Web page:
9 Grammatical Pitfalls


[ri-freyn] /rɪˈfreɪn/
verb (used without object)
to abstain from an impulse to say or do something (often followed by from):
I refrained from telling him what I thought.
verb (used with object)
Archaic. to curb.
Origin of refrain1
1300-50; Middle English refreinen < Old French refrener < Latin refrēnāre to bridle, equivalent to re- re- + frēn(um) bridle + -āre infinitive suffix
Related forms
refrainer, noun
refrainment, noun
unrefrained, adjective
unrefraining, adjective
Can be confused
refrain, restrain.
1. forbear, desist. Unabridged
Based on the Random House Dictionary, © Random House, Inc. 2015.
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Examples from the web for refrained
  • Perhaps you have refrained from posting pictures you aren't happy with.
  • He has refrained from taking a stand on the fate of the territories.
  • Protesters have refrained from looting the museum, at one point even forming a human chain to protect it.
  • On the other hand companies refrained from publication.
  • When he refrained from doing so he observed, as did the other investigators, that the generations showed signs of age.
  • He bore all with patience and in silence, as if really he had been guilty, and refrained from going to the altar for six months.
  • Yet he hardened his heart to endure and refrained himself.
  • He refrained from comment, but kept glancing over, as if he could no longer concentrate on his reading.
  • He refrained, turned away, and sought another conversation elsewhere.
  • He refrained from mentioning the fact that the king can dissolve an unco-operative parliament, and veto unhelpful bills.
British Dictionary definitions for refrained


(intransitive) usually foll by from. to abstain (from action); forbear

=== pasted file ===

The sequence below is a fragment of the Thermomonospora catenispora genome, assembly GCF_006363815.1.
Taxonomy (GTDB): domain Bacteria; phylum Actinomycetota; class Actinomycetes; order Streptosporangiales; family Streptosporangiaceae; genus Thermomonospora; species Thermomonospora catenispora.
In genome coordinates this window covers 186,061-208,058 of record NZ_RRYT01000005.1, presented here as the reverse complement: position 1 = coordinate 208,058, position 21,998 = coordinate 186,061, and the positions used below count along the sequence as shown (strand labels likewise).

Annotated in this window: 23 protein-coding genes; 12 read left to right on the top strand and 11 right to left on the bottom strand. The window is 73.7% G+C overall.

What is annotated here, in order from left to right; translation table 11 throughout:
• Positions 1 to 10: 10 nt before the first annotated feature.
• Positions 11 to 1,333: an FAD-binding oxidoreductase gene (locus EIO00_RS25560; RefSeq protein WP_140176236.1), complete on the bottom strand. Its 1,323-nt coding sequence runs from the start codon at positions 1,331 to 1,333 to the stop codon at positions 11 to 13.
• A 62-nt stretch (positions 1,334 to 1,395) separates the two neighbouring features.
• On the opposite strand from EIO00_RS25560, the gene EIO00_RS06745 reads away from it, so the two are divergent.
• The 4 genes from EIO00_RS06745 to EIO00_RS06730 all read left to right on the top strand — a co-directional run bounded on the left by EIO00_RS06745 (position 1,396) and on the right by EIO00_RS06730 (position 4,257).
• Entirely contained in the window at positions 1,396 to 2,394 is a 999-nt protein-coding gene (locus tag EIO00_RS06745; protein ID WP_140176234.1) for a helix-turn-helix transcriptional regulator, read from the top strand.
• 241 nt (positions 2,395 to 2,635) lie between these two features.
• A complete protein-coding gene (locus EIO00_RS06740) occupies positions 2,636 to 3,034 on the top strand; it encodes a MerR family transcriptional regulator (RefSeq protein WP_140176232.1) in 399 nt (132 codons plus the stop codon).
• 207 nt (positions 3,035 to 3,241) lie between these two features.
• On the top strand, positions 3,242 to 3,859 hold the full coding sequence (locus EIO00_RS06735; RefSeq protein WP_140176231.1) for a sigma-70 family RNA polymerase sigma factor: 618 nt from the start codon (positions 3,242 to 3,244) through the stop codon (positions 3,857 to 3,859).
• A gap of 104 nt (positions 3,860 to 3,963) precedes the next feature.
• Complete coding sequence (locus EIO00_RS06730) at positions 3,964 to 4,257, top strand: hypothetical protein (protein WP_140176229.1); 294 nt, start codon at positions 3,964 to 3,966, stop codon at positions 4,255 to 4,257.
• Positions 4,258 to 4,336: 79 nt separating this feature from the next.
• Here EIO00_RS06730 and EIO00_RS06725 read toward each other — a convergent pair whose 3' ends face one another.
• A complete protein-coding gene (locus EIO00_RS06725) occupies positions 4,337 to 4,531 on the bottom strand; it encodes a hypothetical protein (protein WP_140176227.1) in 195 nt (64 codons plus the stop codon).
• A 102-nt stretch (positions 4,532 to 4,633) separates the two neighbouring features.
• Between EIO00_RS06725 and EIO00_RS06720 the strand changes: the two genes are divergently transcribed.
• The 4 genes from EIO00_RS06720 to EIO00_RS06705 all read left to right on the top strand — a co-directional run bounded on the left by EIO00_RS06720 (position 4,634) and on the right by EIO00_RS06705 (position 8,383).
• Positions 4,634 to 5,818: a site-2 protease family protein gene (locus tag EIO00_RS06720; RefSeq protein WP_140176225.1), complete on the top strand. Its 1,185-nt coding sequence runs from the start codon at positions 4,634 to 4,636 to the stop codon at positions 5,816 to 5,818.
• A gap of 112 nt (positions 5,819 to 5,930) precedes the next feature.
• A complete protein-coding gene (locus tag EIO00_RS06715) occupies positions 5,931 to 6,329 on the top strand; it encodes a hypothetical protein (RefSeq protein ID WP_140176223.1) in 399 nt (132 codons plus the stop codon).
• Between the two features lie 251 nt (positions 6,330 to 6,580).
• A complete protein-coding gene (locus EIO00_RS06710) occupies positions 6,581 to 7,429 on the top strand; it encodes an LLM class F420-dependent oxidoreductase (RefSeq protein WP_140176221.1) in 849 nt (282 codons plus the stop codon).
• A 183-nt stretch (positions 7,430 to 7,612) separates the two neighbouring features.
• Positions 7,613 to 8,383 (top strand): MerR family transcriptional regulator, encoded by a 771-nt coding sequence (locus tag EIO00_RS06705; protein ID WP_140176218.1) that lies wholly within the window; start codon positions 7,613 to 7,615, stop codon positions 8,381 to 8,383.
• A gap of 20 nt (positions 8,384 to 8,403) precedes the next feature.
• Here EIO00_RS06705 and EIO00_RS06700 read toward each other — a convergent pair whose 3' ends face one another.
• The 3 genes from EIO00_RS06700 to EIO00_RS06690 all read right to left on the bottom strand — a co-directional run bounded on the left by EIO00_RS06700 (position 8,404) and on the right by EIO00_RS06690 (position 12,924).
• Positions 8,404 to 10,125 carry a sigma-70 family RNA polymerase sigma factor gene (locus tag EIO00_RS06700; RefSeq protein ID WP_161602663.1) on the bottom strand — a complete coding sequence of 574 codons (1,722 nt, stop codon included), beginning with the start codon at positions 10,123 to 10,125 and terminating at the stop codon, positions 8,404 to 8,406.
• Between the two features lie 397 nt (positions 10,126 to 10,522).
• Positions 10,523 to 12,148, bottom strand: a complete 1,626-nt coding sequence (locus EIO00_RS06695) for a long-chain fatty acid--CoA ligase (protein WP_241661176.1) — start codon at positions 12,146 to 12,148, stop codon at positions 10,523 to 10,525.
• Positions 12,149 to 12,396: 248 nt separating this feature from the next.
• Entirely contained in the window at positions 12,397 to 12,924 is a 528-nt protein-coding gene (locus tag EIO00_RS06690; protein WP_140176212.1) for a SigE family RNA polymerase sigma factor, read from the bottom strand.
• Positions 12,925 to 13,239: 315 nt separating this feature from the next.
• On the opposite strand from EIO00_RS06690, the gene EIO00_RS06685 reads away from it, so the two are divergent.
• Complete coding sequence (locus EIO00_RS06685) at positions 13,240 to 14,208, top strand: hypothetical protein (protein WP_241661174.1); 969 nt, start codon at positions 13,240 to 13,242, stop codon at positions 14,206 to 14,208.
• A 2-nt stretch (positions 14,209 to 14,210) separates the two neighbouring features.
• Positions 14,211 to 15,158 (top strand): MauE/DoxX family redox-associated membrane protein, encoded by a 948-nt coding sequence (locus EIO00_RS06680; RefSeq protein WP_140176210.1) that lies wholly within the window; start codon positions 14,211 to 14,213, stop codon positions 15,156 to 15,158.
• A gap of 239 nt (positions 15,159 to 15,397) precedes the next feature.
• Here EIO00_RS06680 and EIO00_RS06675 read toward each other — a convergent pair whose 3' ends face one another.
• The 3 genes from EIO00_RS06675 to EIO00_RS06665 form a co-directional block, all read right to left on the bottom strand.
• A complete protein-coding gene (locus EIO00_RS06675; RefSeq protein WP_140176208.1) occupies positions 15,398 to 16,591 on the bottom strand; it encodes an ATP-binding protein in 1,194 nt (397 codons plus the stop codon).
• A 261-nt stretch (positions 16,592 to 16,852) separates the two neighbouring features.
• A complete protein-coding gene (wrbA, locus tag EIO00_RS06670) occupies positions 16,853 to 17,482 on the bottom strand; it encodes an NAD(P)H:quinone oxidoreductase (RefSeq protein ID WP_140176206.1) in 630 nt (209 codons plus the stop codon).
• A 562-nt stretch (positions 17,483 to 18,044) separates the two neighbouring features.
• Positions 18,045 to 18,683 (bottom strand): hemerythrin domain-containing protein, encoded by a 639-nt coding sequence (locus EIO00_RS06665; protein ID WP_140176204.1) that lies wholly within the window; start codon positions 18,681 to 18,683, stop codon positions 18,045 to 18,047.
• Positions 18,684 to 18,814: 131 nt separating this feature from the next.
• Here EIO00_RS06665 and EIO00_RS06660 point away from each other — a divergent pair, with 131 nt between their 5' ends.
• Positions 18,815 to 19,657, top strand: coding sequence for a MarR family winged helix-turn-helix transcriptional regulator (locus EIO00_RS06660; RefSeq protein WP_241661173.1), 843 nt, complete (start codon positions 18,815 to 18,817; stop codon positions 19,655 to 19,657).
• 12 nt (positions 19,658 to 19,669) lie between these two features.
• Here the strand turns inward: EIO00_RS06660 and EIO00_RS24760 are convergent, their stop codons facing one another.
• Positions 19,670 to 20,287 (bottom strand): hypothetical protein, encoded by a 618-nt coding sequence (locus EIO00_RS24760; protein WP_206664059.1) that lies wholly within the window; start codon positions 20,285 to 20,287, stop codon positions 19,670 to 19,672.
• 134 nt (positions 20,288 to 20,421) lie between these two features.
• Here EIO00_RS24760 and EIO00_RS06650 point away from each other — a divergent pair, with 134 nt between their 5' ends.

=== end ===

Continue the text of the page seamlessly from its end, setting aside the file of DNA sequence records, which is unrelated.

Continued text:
Derived Forms
refrainer, noun
refrainment, noun
Word Origin
C14: from Latin refrēnāre to check with a bridle, from re- + frēnum a bridle


a regularly recurring melody, such as the chorus of a song
a much repeated saying or idea
Word Origin
C14: via Old French, ultimately from Latin refringere to break into pieces
Collins English Dictionary - Complete & Unabridged 2012 Digital Edition
© William Collins Sons & Co. Ltd. 1979, 1986 © HarperCollins
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Word Origin and History for refrained



mid-14c., from Old French refraigner "restrain, repress, keep in check" (12c., Modern French Réfréner), from Latin refrenare "to bridle, hold in with a bit, check, curb, keep down, control," from re- "back" (see re-) + frenare "restrain, furnish with a bridle," from frenum "a bridle." Related: Refrained; refraining.


late 14c., from Old French refrain "chorus" (13c.), alteration of refrait, noun use of past participle of refraindre "repeat," also "break off," from Vulgar Latin *refrangere "break off," alteration of Latin refringere "break up, break open" (see refraction) by influence of frangere "to break." Influenced in French by cognate Provençal refranhar "singing of birds, refrain." The notion is of something that causes a song to "break off" then resume. OED says not common before 19c.

Online Etymology Dictionary, © 2010 Douglas Harper
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refrained in Culture

refrain definition

In some pieces of verse, a set of words repeated at the end of each stanza.

The American Heritage® New Dictionary of Cultural Literacy, Third Edition
Copyright © 2005 by Houghton Mifflin Company.
Published by Houghton Mifflin Company. All rights reserved.
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